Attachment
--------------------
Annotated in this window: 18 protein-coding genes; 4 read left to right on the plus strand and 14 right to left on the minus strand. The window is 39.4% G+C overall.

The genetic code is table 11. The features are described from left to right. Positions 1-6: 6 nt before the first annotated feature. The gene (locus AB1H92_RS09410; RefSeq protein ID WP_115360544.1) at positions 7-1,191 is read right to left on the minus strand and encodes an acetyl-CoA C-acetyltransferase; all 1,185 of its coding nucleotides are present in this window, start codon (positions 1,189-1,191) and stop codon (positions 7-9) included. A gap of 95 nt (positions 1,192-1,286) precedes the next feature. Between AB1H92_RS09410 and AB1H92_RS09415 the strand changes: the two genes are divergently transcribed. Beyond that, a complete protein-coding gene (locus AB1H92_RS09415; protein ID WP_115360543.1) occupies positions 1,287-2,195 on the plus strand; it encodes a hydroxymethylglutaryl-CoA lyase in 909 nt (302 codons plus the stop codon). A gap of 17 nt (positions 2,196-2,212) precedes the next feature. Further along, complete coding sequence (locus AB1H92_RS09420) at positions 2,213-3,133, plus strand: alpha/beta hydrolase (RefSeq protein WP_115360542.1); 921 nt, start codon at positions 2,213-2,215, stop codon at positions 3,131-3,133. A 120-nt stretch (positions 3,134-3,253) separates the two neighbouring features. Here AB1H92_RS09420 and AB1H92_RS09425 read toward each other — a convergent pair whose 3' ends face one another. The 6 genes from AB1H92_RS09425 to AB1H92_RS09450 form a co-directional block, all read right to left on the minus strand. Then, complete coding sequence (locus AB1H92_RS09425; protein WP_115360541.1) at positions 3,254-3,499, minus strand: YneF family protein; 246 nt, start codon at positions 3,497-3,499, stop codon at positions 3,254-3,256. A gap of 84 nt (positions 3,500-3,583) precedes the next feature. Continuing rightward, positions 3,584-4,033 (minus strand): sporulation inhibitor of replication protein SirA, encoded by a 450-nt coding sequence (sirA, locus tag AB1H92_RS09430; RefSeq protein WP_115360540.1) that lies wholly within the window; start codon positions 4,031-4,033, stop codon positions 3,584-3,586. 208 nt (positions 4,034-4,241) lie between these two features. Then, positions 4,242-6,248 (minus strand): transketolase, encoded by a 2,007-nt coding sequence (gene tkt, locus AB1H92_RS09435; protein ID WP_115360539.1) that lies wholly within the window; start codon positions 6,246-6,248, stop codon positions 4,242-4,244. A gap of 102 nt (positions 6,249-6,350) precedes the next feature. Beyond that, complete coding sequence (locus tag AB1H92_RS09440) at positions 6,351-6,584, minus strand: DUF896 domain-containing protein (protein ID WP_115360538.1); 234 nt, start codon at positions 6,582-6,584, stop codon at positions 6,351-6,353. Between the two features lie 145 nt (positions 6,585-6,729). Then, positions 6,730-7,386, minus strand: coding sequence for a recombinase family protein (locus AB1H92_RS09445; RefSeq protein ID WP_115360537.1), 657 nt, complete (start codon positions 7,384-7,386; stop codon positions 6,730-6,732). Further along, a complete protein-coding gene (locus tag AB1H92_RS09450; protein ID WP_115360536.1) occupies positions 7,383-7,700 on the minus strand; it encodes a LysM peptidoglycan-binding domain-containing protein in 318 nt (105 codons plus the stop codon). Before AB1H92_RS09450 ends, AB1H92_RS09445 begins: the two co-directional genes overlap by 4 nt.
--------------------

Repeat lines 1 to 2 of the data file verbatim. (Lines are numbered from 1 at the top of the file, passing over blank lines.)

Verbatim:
Annotated in this window: 18 protein-coding genes; 4 read left to right on the plus strand and 14 right to left on the minus strand. The window is 39.4% G+C overall.

The genetic code is table 11. The features are described from left to right. Positions 1-6: 6 nt before the first annotated feature. The gene (locus AB1H92_RS09410; RefSeq protein ID WP_115360544.1) at positions 7-1,191 is read right to left on the minus strand and encodes an acetyl-CoA C-acetyltransferase; all 1,185 of its coding nucleotides are present in this window, start codon (positions 1,189-1,191) and stop codon (positions 7-9) included. A gap of 95 nt (positions 1,192-1,286) precedes the next feature. Between AB1H92_RS09410 and AB1H92_RS09415 the strand changes: the two genes are divergently transcribed. Beyond that, a complete protein-coding gene (locus AB1H92_RS09415; protein ID WP_115360543.1) occupies positions 1,287-2,195 on the plus strand; it encodes a hydroxymethylglutaryl-CoA lyase in 909 nt (302 codons plus the stop codon). A gap of 17 nt (positions 2,196-2,212) precedes the next feature. Further along, complete coding sequence (locus AB1H92_RS09420) at positions 2,213-3,133, plus strand: alpha/beta hydrolase (RefSeq protein WP_115360542.1); 921 nt, start codon at positions 2,213-2,215, stop codon at positions 3,131-3,133. A 120-nt stretch (positions 3,134-3,253) separates the two neighbouring features. Here AB1H92_RS09420 and AB1H92_RS09425 read toward each other — a convergent pair whose 3' ends face one another. The 6 genes from AB1H92_RS09425 to AB1H92_RS09450 form a co-directional block, all read right to left on the minus strand. Then, complete coding sequence (locus AB1H92_RS09425; protein WP_115360541.1) at positions 3,254-3,499, minus strand: YneF family protein; 246 nt, start codon at positions 3,497-3,499, stop codon at positions 3,254-3,256. A gap of 84 nt (positions 3,500-3,583) precedes the next feature. Continuing rightward, positions 3,584-4,033 (minus strand): sporulation inhibitor of replication protein SirA, encoded by a 450-nt coding sequence (sirA, locus tag AB1H92_RS09430; RefSeq protein WP_115360540.1) that lies wholly within the window; start codon positions 4,031-4,033, stop codon positions 3,584-3,586. 208 nt (positions 4,034-4,241) lie between these two features. Then, positions 4,242-6,248 (minus strand): transketolase, encoded by a 2,007-nt coding sequence (gene tkt, locus AB1H92_RS09435; protein ID WP_115360539.1) that lies wholly within the window; start codon positions 6,246-6,248, stop codon positions 4,242-4,244. A gap of 102 nt (positions 6,249-6,350) precedes the next feature. Beyond that, complete coding sequence (locus tag AB1H92_RS09440) at positions 6,351-6,584, minus strand: DUF896 domain-containing protein (protein ID WP_115360538.1); 234 nt, start codon at positions 6,582-6,584, stop codon at positions 6,351-6,353. Between the two features lie 145 nt (positions 6,585-6,729). Then, positions 6,730-7,386, minus strand: coding sequence for a recombinase family protein (locus AB1H92_RS09445; RefSeq protein ID WP_115360537.1), 657 nt, complete (start codon positions 7,384-7,386; stop codon positions 6,730-6,732). Further along, a complete protein-coding gene (locus tag AB1H92_RS09450; protein ID WP_115360536.1) occupies positions 7,383-7,700 on the minus strand; it encodes a LysM peptidoglycan-binding domain-containing protein in 318 nt (105 codons plus the stop codon). Before AB1H92_RS09450 ends, AB1H92_RS09445 begins: the two co-directional genes overlap by 4 nt.